Can we really scale cheap pumped hydro storage? Review of Blakers et al.
Much media attention has focused on recently released work by Andrew Blakers, Bin Lu and Matthew Stocks, distinguished researchers at the Australian National University. Claims in the media include:
"The primary aim was to find out whether we could go to 100 per cent renewable electricity while using only common, off-the-shelf items that have very well established prices. The short answer is, 'yes'."
"The reliability is there because we have done very careful, hour-by-hour analysis of the Australian electricity grid and we find that with a modest amount of storage and some increased interconnectors within the states, the entire stability can match anything coal and gas can deliver."
There is a regular occurrence in energy research, particularly pertaining to research into high-penetration renewables, where claims and media reporting run ahead of the content and certainty of the work itself.
The recurrent positivism in the media gives the impression of progress; however, over time it might instead retard the cause of clean energy, burning through the interest and enthusiasm of the community for little or no eventual returns as reality catches up with claims.
The announcement and coverage of Blakers et al. is reminiscent of that surrounding the announcement of a plan published in 2010 called “Zero Carbon Australia” . Seven years later, not only has none of the core of that plan come to pass, but the new work by Blakers et al. substantially repudiates most of the core aspects of that plan.
This must serve as a cautionary tale. Energy research for comprehensive clean energy systems needs to provide the public, media and governments with useful information on which to form and implement good policy. Such policy should be (i) focussed on desired outcomes, not preferred technologies and (ii) adaptable to learning and change that must occur with technological and other advances. The alternative pathway is presenting a ‘road map’, declaring the problem solved, and dismissing obstacles as merely a lack of “political will”. The main problems with this approach include:
- Detachment from the challenges of on-ground implementation.
- Ignoring the roles and opinions of the public, the finance community and the body-politic.
- Inevitable evolution of technological knowledge and experience.
Understandably, our media is ill-equipped to confidently challenge the assertions and quickly interrogate the underlying work. Fortunately, Bright New World can do this.
We have prepared this prompt, non-comprehensive response to Blakers et al.. We have written this like a formal scientific peer review, whereby assertions are challenged, referencing and justification is sought, and overall quality and robustness of the work is tested.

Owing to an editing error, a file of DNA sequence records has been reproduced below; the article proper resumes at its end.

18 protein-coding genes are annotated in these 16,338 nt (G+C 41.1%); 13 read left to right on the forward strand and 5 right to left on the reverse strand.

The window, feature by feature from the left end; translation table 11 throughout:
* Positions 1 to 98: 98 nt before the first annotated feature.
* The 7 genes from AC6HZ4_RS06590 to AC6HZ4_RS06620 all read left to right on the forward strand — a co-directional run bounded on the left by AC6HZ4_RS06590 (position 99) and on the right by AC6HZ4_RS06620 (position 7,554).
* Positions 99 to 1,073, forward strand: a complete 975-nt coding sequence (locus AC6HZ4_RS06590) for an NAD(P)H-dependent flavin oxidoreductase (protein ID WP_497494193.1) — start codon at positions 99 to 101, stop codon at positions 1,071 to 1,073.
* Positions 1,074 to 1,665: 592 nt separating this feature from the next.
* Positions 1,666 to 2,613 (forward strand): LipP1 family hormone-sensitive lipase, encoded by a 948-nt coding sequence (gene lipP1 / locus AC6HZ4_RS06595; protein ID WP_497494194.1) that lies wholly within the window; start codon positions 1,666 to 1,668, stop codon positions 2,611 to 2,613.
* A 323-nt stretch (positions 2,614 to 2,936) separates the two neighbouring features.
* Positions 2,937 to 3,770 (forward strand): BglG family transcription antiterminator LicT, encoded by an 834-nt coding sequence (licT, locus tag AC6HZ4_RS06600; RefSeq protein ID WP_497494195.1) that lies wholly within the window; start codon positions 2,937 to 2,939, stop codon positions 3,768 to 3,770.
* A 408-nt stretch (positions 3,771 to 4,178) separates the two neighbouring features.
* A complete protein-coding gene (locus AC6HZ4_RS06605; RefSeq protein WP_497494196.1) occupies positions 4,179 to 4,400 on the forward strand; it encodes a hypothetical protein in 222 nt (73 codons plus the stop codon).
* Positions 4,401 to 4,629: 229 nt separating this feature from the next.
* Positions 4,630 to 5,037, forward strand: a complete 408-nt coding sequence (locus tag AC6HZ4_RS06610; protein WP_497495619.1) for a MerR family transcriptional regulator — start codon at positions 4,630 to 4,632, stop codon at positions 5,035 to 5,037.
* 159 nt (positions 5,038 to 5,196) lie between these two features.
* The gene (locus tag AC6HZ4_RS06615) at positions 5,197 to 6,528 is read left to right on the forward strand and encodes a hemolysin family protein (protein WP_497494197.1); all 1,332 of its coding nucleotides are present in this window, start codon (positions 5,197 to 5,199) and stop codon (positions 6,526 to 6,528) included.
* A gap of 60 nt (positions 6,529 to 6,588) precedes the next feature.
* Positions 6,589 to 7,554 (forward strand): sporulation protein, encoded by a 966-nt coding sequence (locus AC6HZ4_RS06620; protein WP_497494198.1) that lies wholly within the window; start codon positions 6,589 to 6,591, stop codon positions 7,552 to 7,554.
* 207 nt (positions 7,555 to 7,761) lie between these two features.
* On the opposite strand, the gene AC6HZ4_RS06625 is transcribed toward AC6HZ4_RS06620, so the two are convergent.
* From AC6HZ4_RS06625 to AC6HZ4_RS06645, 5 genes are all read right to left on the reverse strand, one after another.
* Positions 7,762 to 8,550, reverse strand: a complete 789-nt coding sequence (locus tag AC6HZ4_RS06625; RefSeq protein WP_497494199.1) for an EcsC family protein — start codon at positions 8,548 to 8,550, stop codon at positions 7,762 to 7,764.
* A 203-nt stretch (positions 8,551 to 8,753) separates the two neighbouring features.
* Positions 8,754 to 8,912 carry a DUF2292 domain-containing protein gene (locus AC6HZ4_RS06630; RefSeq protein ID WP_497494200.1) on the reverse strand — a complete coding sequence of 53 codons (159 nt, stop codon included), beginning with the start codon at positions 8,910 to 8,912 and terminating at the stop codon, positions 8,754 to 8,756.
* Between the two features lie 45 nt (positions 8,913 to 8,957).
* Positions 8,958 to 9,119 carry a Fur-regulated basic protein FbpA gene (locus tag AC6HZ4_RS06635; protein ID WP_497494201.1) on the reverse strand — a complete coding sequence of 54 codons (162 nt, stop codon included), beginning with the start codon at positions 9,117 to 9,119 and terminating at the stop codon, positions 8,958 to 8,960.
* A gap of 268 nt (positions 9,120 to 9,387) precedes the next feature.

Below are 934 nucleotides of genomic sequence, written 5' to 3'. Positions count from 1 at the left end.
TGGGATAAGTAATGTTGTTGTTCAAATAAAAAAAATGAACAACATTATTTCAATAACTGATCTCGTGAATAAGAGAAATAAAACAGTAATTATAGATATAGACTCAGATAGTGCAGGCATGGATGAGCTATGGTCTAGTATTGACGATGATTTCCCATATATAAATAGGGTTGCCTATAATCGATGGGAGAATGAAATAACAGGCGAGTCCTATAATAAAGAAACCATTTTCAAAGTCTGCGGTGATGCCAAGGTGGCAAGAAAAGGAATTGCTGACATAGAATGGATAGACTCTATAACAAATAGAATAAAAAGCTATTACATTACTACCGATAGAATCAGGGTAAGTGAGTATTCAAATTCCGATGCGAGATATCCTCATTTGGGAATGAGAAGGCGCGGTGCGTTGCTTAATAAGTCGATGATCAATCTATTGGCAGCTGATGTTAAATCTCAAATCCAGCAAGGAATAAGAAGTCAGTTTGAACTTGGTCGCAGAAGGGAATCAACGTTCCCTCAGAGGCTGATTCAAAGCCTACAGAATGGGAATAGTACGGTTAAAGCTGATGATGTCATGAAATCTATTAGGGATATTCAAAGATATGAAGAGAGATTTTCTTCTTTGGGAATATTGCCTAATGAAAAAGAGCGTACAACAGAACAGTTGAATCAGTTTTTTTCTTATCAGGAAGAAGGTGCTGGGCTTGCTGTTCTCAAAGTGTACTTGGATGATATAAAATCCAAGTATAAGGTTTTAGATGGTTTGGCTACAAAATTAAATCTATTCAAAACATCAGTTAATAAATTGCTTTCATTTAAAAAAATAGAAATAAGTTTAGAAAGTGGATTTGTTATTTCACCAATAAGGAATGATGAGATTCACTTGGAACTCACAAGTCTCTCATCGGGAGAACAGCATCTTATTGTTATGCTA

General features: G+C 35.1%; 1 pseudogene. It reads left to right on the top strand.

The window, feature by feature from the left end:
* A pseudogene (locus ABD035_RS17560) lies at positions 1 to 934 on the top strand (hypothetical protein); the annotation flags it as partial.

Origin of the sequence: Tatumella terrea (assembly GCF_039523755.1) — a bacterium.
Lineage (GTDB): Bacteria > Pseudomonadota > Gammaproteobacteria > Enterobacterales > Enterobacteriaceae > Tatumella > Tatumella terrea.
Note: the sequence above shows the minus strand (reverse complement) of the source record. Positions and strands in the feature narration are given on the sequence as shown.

While not definitive, our assessment will provide a useful guide to media and non-specialist readers on how critical reviews of this type of work should be approached. It would likely be improved with input from other key disciplines.
As in all peer-review, the process is not personal. It is merely essential.
Our overall finding is well-represented in one statement from Blakers et al. (emphases added):
... this work demonstrates that the system can manage variable generation provided it is well distributed and that sufficient low cost storage can be provided to balance supply and demand.
The crux of their report is a simulation of supply in a system where excess electricity is stored by converting the electrical energy to gravitational potential energy in the form of pumped hydro electric storage. Relying on many assumptions with limited evidence, Blakers et al. assume this pumped hydro electric storage is (i) unconstrained in quantity, (ii) seamlessly connected, (iii) available at low cost. In other words, they assume that energy storage is basically ubiquitous.
None of these conditions exists today. As our review demonstrates, the availability of this sufficient, low cost storage is not convincingly demonstrated and they entirely overlook important costs.
Blakers et al. provides a potentially valuable future contribution to clean-energy systems. However, it requires an additional validation step through the scientific peer-review system.
In the following sections, we review the document, step-by-step in further detail. As all reviews should, this includes acknowledging the strong aspects of the work with respect to literature that has come before.
As it stands, Blakers et al. provide an interesting “what if?” and might eventually end up in the scientific literature. However, it is not a credible plan for that justifies lesser consideration of other options.